Holy Politics: Exploring Catholicism, Dictatorship and Women’s Rights in Chile

Pro-Choice Rally in Chile

Pro-Choice Rally in Chile

A Brief Introduction

Chile, a country that prides itself on their democracy and vibrant economy has tried to move past the dark history that brings to mind stories of torture and violence. For almost two decade Chile suffered a period of military rule that has continued to leave the women of Chile with fewer rights than their male counterparts and subjected to human rights violations that do not allow women access to quality healthcare. Despite recent medical discoveries and growing information about the human body, officials in Chile choose not to acknowledge this information and continue to offer lower quality healthcare to women that can include misinformation about procedures that pertain to their condition, contraceptives for pregnancy, legal access to abortions and sterilization of voluntary participants who wish to control their family size.

chile3 These issues seem personal and should be kept between a patient and their doctor but these problems arose from multiple structural sources found within the Catholic Church, neoliberalism within the government and the patriarchal inner workings of private life. There was a time during Salvador Allende’s presidency that policies dictating women’s reproductive rights seemed like they were going to be reformed.

Activists hold signs reading "Verbal, sexual or institutional, it is violence anyway" as they take part in a pro-abortion demo in front of La Moneda presidential Palace in Santiago on November 11, 2014. Hundreds of people gathered in Santiago Tuesday in support of abortion. AFP PHOTO/MARTIN BERNETTI        (Photo credit should read MARTIN BERNETTI/AFP/Getty Images)

Activists hold signs reading “Verbal, sexual or institutional, it is violence anyway” as they take part in a pro-abortion demo in front of La Moneda presidential Palace in Santiago on November 11, 2014. Hundreds of people gathered in Santiago Tuesday in support of abortion. AFP PHOTO/MARTIN BERNETTI (Photo credit should read MARTIN BERNETTI/AFP/Getty Images)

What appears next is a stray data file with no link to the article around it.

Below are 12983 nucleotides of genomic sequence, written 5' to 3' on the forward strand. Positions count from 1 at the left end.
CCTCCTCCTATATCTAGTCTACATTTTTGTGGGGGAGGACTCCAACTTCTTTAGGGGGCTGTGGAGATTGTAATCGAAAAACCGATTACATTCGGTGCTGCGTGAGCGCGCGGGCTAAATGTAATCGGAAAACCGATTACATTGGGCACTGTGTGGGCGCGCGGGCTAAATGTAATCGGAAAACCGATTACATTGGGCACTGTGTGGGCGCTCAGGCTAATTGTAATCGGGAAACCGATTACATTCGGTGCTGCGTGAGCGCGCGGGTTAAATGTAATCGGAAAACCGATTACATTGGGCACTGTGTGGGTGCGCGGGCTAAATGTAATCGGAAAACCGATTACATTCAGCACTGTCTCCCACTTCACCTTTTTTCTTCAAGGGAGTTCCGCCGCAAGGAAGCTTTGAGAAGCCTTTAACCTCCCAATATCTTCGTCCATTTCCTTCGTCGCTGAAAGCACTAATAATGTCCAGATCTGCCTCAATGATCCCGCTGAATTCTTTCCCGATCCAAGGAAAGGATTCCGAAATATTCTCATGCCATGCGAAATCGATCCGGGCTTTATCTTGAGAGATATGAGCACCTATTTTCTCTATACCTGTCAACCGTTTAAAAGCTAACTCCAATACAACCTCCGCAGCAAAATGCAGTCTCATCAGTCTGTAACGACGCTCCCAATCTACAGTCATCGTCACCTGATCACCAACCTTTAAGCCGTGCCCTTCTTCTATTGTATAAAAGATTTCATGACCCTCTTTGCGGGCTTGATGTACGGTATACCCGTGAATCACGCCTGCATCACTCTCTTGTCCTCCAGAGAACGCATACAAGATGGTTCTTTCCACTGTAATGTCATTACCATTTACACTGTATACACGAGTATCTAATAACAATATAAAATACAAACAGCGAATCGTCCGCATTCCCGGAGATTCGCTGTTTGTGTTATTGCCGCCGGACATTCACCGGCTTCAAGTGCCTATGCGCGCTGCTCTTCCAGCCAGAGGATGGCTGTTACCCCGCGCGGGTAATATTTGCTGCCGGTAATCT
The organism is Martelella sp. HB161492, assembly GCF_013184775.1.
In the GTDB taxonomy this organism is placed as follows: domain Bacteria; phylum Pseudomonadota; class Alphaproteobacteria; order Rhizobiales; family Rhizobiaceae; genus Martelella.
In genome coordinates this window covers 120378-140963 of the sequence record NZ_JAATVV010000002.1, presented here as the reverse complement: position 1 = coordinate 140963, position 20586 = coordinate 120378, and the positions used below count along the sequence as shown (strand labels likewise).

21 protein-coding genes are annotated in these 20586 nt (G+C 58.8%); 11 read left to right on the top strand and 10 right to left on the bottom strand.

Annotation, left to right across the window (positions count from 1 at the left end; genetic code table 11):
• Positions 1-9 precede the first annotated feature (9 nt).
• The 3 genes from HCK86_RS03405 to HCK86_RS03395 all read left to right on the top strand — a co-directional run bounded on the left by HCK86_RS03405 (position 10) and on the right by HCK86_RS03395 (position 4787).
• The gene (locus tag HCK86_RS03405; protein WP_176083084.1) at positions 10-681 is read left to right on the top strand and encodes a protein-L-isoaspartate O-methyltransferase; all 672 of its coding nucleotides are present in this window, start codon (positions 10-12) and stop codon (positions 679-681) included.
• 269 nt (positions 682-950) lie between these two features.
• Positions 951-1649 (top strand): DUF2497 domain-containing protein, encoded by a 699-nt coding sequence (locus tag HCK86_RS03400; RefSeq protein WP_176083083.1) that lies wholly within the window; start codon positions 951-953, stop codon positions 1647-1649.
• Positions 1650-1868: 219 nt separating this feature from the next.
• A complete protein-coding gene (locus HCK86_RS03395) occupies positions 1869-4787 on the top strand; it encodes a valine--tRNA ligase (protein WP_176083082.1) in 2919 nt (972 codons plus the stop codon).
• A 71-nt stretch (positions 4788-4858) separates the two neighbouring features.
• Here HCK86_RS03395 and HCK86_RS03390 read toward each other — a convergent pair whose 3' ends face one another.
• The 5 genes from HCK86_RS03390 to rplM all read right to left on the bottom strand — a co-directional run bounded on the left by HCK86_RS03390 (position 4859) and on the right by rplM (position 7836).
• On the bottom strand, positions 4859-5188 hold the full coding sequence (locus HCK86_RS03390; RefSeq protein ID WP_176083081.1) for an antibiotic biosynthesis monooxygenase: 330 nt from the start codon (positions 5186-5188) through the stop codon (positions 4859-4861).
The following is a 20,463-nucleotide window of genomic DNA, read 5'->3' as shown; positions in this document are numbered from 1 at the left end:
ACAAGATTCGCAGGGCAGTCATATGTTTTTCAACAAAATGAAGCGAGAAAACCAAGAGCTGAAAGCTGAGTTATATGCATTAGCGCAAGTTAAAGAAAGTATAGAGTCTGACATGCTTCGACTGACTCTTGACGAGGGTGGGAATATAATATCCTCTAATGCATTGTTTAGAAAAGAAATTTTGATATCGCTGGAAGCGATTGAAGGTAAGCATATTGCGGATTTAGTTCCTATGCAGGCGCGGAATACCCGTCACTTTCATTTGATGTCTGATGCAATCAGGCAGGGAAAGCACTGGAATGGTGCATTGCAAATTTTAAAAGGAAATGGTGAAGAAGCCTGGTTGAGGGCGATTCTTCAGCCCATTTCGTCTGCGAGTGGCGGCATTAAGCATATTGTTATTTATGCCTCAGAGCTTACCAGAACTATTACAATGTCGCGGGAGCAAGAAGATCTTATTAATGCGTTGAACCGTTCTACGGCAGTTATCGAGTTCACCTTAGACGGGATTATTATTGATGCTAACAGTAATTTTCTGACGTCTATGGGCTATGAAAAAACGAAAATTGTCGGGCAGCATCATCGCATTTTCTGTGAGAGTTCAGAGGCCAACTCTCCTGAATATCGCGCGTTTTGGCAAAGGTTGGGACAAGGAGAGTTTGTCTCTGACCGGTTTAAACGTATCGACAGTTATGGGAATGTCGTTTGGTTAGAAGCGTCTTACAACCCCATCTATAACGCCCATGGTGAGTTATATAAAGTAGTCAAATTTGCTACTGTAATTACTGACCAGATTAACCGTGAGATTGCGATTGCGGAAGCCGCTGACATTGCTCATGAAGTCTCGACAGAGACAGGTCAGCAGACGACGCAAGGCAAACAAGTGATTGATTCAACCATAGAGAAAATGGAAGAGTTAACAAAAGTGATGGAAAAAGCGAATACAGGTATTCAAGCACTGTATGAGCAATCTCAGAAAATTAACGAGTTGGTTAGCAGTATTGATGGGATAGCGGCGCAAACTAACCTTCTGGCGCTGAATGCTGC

However a change in the country’s leadership, via military coup, dashed all hope of this. The leader of the coup, Augusto Pinochet, instead reinforced previous archaic notions about women and reproduction. This leaves women to deal with the repercussions of misogynistic ideology held by men to be vessels of the next generation. The consequences of this are a growing HIV population in the country and women who have no way to protect themselves from infection. The stigma associated with women and contraception has left women vulnerable to the whims of patriarchy.

The government and the Catholic Church have ensured that women continue to be treated as unequal and to restrict their reproductive choices. An outright conscious objection to the well-being of women has been established by citing religious reasons that are then made into policy. They have created policies to prevent abortions, restrict birth control and encourage reproduction as a way of continuing to create bodies for the military. Even after the end of the military dictatorship these sexist ideologies and discriminatory policies are still in place. Chile is a country in which women are treated with violence and their right to safe medical services and education are continually obstructed. The unfair policies and laws have an even greater effect on low-income women because in Chile money can prevent a woman from feeling the effects of restrictive laws.

To continue reading Holy Politics: Exploring Catholicism, Dictatorship and Women’s Rights in Chile please click HERE

 

 

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